What was it like when you first came to Rowan? 

It was a little intimidating. I was a young Nepalese boy who had never been to America before and didn’t really know anything about it. Everything was quite the opposite. I had a bit of a cultural shock but, after a month, I loved every bit of it [being in America]. I made amazing friends. I got to travel. I’m a huge travelholic by the way. I also met my friends from the University of Birmingham at Rowan University when they were completing their study abroad program. 

Rana looking out over the hillside
Rana looks out over the hillside in deep thought.

Why did you choose to study abroad in England at the University of Birmingham?

I always wanted to study abroad, especially in the U.K. Like I said before, I did study at an English boarding school but it was in India. Still, there was a large British influence over me. However, I never got to experience British culture fully and I had in my head for a long time that I would. I’m probably going to do my master’s degree here in England so studying abroad here was just a way of testing the water. I get to learn what the education system is like, how the professors are, and how the universities function. I also needed to answer the question of whether or not it would be too much of a culture shock.

On top of all of this, I met someone during my sophomore year named Dan who came from the University of Birmingham to Rowan for his study abroad program. I also met another study abroad student that year named Laura who was from Germany. With them, I traveled everywhere around the country; Miami, Orlando, Austin, Houston, Dallas, San Francisco, Vegas, L.A., everywhere! I really enjoyed it and we formed a very tight bond. They showed me all of the things that study abroad had to offer. Studying abroad isn’t just something to put on your resume. It’s a way to make memories.

How did you adapt to your new school and environment? 

It was quite easy because I already studied in a similar environment previously at the boarding school. The only difference was how the country itself worked. I had to get registered with a general practitioner, which was something I wasn’t familiar with previously. I had to learn about the payment system. Rather than paying per semester, you have to pay per week for your accommodations. They really don’t have meal plans at the university unless it’s a particular accommodation. Stuff like that was completely new.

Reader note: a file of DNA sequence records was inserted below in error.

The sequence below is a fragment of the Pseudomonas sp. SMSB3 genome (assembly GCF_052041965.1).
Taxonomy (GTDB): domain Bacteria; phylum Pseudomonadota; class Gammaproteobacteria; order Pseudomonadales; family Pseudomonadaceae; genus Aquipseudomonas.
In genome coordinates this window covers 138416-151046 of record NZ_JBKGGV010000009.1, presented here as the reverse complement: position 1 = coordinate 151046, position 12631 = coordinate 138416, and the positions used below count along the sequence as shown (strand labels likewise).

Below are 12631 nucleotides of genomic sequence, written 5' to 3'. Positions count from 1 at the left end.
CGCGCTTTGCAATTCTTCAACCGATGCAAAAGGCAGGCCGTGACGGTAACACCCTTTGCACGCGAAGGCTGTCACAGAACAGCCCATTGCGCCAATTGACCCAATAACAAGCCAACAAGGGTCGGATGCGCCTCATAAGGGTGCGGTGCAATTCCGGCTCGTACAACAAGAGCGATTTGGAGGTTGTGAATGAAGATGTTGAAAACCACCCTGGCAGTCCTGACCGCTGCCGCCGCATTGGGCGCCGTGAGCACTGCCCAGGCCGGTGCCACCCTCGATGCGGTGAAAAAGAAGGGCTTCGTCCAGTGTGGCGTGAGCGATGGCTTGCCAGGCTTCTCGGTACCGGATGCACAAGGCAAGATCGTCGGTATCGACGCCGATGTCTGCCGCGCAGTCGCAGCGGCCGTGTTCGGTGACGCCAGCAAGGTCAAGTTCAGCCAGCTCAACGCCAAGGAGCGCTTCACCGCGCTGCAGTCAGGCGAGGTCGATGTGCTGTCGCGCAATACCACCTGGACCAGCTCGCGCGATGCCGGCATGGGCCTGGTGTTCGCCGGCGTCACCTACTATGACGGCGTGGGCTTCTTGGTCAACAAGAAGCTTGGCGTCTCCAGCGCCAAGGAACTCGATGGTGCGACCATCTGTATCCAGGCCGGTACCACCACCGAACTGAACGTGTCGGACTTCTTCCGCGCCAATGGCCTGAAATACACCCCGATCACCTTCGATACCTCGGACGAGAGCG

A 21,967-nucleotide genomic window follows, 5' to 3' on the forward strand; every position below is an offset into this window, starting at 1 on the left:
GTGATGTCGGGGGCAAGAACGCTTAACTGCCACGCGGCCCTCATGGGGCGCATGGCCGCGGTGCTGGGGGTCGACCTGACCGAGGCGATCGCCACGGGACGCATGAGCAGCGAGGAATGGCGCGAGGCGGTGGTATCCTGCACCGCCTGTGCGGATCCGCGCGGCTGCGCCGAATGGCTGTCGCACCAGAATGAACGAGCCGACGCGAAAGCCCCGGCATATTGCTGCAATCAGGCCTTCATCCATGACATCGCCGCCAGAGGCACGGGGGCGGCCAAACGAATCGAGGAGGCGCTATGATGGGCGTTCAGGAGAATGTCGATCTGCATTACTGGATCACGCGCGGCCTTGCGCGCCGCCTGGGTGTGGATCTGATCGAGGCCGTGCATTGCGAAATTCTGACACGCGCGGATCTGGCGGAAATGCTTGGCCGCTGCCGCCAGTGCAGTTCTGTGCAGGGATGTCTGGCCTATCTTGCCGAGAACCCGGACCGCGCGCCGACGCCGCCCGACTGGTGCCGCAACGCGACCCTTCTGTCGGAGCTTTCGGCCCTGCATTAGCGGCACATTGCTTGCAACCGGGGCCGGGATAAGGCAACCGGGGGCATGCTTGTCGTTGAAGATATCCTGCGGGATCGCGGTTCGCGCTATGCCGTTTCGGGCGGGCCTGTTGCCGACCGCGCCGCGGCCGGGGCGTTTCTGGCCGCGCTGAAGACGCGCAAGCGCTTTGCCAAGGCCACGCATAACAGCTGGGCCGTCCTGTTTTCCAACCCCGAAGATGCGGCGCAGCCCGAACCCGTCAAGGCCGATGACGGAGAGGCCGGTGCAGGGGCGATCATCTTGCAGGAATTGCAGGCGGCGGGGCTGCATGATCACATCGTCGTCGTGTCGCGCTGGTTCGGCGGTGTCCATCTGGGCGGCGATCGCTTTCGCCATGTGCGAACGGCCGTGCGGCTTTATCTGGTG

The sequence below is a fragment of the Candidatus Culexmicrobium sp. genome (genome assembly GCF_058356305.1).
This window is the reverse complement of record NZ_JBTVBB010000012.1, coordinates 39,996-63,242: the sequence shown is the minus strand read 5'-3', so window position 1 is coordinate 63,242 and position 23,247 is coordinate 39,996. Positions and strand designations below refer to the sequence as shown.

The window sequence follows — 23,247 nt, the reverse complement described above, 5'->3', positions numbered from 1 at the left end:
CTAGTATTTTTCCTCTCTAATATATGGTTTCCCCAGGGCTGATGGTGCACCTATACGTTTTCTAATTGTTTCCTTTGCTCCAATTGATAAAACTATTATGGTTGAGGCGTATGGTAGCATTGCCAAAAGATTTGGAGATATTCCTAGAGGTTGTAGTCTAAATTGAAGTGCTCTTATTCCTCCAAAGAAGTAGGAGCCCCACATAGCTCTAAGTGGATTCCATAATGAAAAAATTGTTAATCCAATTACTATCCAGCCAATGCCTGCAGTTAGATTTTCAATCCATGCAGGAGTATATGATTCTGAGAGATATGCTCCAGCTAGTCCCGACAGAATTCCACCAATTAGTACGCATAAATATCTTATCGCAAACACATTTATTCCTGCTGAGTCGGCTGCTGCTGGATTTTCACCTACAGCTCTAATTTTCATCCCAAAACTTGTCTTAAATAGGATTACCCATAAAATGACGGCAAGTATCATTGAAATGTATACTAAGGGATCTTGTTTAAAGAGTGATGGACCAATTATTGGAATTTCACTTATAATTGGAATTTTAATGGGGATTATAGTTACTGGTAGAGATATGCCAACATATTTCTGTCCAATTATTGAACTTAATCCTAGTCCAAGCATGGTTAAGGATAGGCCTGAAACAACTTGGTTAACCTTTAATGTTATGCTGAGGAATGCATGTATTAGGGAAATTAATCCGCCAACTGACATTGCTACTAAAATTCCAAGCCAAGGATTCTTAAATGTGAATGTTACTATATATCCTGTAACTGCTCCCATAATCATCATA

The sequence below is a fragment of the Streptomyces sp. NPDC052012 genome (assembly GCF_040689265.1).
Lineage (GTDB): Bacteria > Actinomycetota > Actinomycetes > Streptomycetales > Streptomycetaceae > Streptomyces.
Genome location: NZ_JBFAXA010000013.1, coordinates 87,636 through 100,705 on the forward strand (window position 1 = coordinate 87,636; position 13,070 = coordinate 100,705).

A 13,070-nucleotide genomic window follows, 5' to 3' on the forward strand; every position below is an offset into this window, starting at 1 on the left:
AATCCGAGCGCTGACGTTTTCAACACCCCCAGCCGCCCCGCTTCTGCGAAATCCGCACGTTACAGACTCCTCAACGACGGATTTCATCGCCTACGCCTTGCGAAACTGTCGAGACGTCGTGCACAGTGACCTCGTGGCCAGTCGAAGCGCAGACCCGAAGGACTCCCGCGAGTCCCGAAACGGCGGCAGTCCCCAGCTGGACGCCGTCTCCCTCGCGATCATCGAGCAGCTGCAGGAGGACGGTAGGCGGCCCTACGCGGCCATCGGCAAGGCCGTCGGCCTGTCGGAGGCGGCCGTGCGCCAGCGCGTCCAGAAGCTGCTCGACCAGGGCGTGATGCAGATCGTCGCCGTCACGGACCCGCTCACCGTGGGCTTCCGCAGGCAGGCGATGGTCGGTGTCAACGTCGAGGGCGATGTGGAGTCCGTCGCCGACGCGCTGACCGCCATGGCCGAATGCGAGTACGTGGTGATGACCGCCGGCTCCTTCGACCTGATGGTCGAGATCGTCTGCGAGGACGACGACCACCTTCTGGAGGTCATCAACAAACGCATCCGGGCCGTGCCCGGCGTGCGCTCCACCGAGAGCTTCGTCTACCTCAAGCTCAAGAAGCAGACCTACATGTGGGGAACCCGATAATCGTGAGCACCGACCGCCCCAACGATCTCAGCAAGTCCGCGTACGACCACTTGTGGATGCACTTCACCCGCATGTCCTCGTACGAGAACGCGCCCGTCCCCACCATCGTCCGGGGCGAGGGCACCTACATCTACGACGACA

Rana looks out at the shore, the sun beaming down in the background
Rana stands proud atop a rocky shore.

How did you go about making friends?

One bad thing that happened to me were some issues with my visa. I wasn’t able to come over as early as I would have liked and I missed the orientation. Luckily, I bonded very quickly with my flatmates and they already had friends of their own of whom they would often invite over so I was able to befriend them as well.

Attending classes also helped me to meet new people. There’s weekly international nights that they have here and I’ve gone out and met different people there too. While at Rowan, I worked with RAH [Rowan After Hours], as I’m a total nightowl, and working with them helped me to improve my communication skills. That job forces you to socialize and that helped me to go on and make friends at Birmingham. 

How have classes been?

My classes have been quite fun. I’ve already completed a lot of my course requirements so I had the ability to choose from different classes outside of my major. I’m taking American Literature right now and you’re probably wondering: Why are you taking American literature when you’re in Britain? Well, I had to take a literature course as a graduation requirement but any type of literature is new for me as I’m a biochemistry student. They’ve been teaching me about “The Great Gatsby,” which is something I never bother to read before coming here. I’m taking political science, a course called Debates in World Politics. It really encapsulates everything that is happening in the world, what’s happened in the past, and how that’s all affecting the government systems in different countries. I love political science, so that course has just been going great.